When a tenant’s lease ends, a full security deposit can be returned if there is no damage beyond “normal wear and tear” to the rental property and rent is paid in full.

Security Deposits and Tax Filing

A security deposit can either be held to cover losses suffered by the landlord or refunded in full or part to the tenant. Depending on which happens at the end of the tenancy, determines how a security deposit is treated for tax purposes.

 

  • Accounting for Security Deposits 

 

Security deposits are treated as either assets or liabilities when filing taxes. It is not automatically rental income when first received. Tenants shouldn’t deduct security deposits as expenses when filing their taxes and landlords shouldn’t declare them as income when in escrow intended to be returned to the tenant at the end of the tenancy. Security deposits are not income until they become as such.

 

  • Security Deposit Write-off 

 

Usually, landlords cannot deduct security deposits when filing taxes as expenses before they are used for one purpose or another. If a landlord withholds part or all of the security deposit for unpaid rent, then that amount should be included as income for that year when filing taxes. Forfeited deposits should be declared as income on a landlord’s tax return. A deposit is taxable income only if and when a landlord has no obligation to refund the tenant.

“Normal Wear and Tear” vs. Damage

  • Normal wear and tear” is deterioration that occurs from the intended use of the rental property and without negligence, carelessness, accident, misuse, or abuse of the premises or contents by the tenant, members of the household of the tenant, or the invitees or guests of the tenant. It can include minor issues, such as gently worn carpets, loose door handles, fading wall paint and flooring, stained bath fixtures, lightly scratched glass and dirty grout that occur naturally as a result of the tenant using the property as it’s designed to be used.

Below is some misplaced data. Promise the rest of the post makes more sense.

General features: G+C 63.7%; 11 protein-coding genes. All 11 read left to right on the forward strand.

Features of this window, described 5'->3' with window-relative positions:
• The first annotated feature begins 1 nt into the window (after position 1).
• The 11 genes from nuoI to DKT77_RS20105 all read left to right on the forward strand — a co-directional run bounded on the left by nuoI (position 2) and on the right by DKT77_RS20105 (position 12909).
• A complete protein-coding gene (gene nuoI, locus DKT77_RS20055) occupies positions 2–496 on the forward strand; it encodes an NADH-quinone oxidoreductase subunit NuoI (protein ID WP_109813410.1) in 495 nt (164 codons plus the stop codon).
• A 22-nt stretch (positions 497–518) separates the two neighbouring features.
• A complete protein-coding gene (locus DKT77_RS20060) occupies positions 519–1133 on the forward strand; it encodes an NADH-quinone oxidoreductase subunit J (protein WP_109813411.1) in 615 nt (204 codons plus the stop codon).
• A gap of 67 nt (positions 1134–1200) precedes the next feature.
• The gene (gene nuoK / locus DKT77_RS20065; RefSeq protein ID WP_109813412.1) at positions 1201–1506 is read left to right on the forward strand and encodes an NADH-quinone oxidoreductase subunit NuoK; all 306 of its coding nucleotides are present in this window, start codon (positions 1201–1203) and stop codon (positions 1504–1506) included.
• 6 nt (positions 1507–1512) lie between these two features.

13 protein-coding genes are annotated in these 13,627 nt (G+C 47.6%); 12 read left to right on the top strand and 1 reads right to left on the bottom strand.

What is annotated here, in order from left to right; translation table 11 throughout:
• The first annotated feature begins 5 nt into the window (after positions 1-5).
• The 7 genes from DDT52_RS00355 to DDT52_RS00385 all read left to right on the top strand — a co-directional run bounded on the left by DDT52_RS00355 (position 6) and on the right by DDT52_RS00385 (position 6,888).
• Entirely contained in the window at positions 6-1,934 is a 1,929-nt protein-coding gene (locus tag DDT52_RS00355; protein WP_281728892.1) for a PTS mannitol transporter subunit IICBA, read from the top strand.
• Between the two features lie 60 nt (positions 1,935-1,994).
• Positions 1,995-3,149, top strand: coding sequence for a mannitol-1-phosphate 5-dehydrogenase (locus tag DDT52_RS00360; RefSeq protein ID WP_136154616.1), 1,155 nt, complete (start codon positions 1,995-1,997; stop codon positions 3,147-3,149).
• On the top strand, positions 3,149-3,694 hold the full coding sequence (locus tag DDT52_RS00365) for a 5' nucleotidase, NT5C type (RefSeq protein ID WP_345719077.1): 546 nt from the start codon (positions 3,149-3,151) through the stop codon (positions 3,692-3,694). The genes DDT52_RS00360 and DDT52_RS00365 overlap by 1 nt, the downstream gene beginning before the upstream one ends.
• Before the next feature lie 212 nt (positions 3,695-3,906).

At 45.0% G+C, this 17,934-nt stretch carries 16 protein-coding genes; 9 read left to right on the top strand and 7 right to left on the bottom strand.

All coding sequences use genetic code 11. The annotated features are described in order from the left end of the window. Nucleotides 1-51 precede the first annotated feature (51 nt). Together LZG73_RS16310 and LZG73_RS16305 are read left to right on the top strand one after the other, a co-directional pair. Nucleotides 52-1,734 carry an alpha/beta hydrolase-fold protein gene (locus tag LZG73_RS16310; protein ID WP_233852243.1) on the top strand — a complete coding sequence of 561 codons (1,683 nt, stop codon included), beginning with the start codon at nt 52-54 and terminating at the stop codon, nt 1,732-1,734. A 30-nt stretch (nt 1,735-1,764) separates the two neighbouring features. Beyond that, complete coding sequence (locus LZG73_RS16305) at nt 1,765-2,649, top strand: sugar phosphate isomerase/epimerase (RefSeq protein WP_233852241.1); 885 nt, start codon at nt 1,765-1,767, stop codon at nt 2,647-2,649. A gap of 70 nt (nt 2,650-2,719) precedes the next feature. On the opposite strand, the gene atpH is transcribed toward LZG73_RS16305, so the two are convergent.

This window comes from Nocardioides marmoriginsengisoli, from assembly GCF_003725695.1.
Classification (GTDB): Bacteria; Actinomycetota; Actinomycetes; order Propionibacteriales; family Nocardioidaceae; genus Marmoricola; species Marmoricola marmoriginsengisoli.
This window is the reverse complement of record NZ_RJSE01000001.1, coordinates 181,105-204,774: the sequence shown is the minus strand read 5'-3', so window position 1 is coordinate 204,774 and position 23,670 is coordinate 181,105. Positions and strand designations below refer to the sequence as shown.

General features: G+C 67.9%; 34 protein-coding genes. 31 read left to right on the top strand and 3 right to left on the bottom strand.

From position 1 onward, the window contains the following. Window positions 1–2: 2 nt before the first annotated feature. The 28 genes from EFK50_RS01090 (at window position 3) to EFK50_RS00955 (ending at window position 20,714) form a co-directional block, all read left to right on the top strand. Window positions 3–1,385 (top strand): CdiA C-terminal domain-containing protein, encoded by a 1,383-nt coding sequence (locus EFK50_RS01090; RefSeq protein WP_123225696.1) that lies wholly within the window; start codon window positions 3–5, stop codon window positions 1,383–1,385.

• “Damage” refers to destruction to the rental unit that occurs because of abuse or negligence by a tenant during the course of the tenancy and can affect usefulness, value, normal function of the rental unit. Pet damage (heavily stained and ripped carpet), broken tiles, hole in the wall, broken windows and missing fixtures are all examples of damage.

Georgia Laws on Security Deposits 

Georgia security deposit laws can be found in GA Code § 44-7-30- GA Code § 44-7-37.

Tips for Georgia Landlords on the Right Practices for Security Deposits

  • Charge tenants a reasonable security deposit amount since there is no statutory limit established for landlords.
  • Present the tenant with a comprehensive list of any existing damage to the rental unit before collecting security deposit
  • Return security deposit 30 days after getting possession of the rental unit following lease termination, or the surrender or acceptance of the unit
  • Avoid paying three times the amount of the original security deposit by returning the security deposit within the required timeframe
  • Withhold security deposits for any financial losses, damage or other expenses
  • Seek damages in legal proceedings if the security deposit is insufficient to cover the losses caused by the tenant

It’s beneficial for both Georgia landlords and tenants alike to have an awareness of the security deposit laws that govern the state. Landlords can protect their assets, and tenants can protect their own interests by having a working knowledge of the rules of the security deposit laws. Over time, security deposit laws can be amended, which makes it important to stay up-to-date on the statutes.